London Beth Din: Avoid products grown in Israel during 'shmita'

Produce to be avoides includes cherry tomatores, corn, fresh herbs, melons, and yams.

By MATTHEW WAGNER
October 17, 2007 22:26
2 minute read.
London Beth Din: Avoid products grown in Israel during 'shmita'

shmita 224.88. (photo credit: Ariel Jerozolimski)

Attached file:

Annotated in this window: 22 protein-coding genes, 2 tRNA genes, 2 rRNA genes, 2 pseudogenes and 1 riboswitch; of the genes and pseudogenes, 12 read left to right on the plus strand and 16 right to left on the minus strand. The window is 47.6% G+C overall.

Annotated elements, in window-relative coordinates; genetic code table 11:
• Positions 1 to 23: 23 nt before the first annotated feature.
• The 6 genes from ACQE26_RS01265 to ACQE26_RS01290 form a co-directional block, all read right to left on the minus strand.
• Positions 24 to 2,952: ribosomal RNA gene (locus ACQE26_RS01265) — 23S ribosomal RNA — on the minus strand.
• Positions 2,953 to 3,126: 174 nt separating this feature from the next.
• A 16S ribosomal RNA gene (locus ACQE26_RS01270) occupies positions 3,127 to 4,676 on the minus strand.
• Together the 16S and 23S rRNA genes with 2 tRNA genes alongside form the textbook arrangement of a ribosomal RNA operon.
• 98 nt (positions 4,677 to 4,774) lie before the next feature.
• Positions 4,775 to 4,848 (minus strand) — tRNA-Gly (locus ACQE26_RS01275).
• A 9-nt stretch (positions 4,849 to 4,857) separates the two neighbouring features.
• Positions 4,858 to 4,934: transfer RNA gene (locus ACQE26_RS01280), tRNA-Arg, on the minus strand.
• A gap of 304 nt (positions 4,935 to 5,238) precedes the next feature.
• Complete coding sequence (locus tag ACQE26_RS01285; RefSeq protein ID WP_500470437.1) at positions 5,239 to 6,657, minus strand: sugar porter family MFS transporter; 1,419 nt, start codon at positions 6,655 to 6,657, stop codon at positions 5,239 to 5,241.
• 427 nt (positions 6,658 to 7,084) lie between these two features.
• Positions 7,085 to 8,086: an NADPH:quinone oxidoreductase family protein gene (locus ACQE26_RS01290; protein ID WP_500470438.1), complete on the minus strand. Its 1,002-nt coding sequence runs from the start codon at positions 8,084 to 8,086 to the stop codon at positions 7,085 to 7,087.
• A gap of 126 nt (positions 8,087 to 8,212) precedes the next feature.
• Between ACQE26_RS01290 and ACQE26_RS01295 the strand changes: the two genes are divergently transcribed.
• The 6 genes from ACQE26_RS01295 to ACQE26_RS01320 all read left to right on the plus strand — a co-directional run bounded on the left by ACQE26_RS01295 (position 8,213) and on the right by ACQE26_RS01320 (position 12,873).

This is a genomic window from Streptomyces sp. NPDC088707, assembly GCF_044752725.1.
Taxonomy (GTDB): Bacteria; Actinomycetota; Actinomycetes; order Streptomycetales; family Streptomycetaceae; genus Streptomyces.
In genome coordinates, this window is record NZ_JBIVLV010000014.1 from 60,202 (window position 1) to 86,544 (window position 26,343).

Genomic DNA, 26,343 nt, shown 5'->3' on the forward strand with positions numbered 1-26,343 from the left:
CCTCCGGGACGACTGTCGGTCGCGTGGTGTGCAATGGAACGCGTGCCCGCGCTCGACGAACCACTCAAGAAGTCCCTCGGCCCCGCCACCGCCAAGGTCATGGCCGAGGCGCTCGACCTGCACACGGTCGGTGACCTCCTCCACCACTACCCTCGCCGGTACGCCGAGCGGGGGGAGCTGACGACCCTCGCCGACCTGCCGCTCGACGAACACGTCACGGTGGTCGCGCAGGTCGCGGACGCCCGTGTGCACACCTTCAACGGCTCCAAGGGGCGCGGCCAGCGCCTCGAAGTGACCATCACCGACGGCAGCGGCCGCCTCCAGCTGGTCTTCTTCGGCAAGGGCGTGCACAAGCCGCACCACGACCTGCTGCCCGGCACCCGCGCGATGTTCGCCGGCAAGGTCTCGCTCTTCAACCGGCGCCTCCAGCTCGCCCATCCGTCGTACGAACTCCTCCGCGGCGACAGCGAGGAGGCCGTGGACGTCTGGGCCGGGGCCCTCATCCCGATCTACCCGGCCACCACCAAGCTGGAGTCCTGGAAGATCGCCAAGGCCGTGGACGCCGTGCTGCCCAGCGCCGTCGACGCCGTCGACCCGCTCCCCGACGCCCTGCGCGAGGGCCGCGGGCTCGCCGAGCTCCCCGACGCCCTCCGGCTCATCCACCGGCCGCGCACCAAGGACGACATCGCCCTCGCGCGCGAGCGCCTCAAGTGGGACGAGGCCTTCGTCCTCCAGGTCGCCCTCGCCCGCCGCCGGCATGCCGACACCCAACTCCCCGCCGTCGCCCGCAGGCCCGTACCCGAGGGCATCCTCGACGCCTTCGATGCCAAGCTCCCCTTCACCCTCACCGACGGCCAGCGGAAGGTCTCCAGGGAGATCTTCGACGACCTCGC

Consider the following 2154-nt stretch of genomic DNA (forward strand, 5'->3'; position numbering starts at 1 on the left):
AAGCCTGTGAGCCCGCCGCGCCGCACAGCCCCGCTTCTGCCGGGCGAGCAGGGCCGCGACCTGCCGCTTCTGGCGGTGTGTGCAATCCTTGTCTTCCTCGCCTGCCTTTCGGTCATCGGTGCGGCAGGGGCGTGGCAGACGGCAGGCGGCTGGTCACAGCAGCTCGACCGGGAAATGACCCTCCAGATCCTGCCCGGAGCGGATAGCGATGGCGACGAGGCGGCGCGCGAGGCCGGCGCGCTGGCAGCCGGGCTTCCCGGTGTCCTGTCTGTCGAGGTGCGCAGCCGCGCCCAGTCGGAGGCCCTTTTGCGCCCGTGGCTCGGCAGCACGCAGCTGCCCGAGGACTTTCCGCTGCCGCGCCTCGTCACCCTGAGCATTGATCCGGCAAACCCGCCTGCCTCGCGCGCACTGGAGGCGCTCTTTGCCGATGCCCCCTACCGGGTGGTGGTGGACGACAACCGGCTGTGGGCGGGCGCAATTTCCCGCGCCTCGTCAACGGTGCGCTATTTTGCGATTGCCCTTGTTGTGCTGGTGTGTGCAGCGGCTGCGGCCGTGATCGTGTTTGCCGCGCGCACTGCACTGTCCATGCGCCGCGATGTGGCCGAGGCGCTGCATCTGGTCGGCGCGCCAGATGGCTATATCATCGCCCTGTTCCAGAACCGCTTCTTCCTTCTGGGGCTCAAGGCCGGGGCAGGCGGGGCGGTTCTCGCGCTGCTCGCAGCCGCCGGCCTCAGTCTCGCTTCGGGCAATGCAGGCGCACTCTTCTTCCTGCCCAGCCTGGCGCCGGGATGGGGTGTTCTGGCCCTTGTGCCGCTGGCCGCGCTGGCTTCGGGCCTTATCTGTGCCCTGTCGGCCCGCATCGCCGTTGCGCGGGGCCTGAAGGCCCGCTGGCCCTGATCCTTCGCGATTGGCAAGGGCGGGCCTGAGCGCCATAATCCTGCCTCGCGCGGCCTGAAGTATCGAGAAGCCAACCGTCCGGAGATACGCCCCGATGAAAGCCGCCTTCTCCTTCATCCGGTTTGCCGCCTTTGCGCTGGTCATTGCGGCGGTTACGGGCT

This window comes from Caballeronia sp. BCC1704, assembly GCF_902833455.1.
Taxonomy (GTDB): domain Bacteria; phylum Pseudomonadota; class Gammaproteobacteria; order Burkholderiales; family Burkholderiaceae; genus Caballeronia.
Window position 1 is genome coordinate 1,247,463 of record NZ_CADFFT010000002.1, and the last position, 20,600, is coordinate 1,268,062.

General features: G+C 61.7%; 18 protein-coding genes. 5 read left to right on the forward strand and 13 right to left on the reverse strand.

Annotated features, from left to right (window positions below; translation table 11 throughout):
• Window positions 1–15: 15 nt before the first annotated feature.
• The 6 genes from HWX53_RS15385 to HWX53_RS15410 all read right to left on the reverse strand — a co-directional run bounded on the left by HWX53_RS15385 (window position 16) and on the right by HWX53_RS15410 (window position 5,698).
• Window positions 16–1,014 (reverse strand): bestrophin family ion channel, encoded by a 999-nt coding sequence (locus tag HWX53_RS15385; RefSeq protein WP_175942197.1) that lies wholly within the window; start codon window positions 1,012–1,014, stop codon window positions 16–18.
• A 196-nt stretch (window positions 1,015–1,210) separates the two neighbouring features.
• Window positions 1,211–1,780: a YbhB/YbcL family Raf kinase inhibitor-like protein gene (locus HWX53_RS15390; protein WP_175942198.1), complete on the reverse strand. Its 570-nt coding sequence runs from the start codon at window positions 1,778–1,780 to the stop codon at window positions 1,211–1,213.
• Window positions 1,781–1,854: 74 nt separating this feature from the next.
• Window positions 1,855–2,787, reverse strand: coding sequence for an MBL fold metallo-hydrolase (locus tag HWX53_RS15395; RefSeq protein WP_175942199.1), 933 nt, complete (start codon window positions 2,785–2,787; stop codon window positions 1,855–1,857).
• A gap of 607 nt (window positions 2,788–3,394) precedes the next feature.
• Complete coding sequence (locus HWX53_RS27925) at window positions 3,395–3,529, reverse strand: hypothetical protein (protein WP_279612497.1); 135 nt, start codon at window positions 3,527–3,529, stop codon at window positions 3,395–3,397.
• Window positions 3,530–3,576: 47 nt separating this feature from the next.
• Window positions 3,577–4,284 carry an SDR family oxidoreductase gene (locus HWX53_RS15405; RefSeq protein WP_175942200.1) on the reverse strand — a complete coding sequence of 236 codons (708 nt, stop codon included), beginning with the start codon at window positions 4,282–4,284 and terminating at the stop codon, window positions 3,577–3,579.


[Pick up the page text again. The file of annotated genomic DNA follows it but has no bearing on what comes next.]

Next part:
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A decision by the London Beth Din, the largest kosher supervision operation in Britain, would effectively translate into a situation in which the British Jewish community hurt Israeli Jewish farmers' business during the shmita [sabbatical] year. The Beth Din posted an announcement Tuesday night on its Internet site stating that "it is preferable to avoid products grown in Israel" during the shmita [sabbatical] year. The announcement went on to explain that "the accepted view among both European and American authorities was that one should avoid relying upon heter mechira outside Israel where other products are readily available." The London Beth Din also expressed a concern about "reports that many Israeli farmers did not sign up to the heter mechira and thus we cannot be certain that produce exported to the UK is indeed covered by the heter." "Heter mechira" or "permitted sale" is a halachic loophole in which Jewish farmers sell their farmland to a non-Jew for the duration of the shmita year, which began on September 13. After making the sale Jewish farmers can continue to work the land of Israel during the shmita year since, according to many rabbinic opinions, land in Israel that does not belong to Jews does not have to be left fallow. However, heter mechira has been controversial since it was first implemented over 100 years ago during the First Aliya. Also, many rabbis argue that the plight of the modern Israeli consumer is not as dire as that of the Jewish consumer living in Israel 100 years ago. Meanwhile, argues the London Beth Din, Jews living outside Israel who have the option of buying fruits and vegetables from non-Israeli sources have no justification for buying Israeli produce. However, Rabbi Rafi Feuerstein, chairman of Tzohar, an Israeli organization of Modern Orthodox rabbis who recently launched a pro-heter mechira campaign, pointed out that the London Beth Din's decision ignored the plight of the Israeli farmers who depended on Jewish consumers both in Israel and abroad to buy their products. The London Beth Din's announcement also said that if a Jew accidentally bought Israeli produce grown under the aegis of heter mechira it could be eaten. This was a softening of a previous notice, posted on Sunday that stated, "If produce from Israel is inadvertently purchased, do not throw it away, rather contact the London Beth Din for further guidance." Shimon Cohen, spokesman for the London Beth Din, said the previous notice was a rough draft of a decision that was accidentally posted. A list of Israeli produce that may have already arrived in Britain and which should be avoided included: cherry tomatoes, corn, fresh herbs, melons and sweet potatoes.

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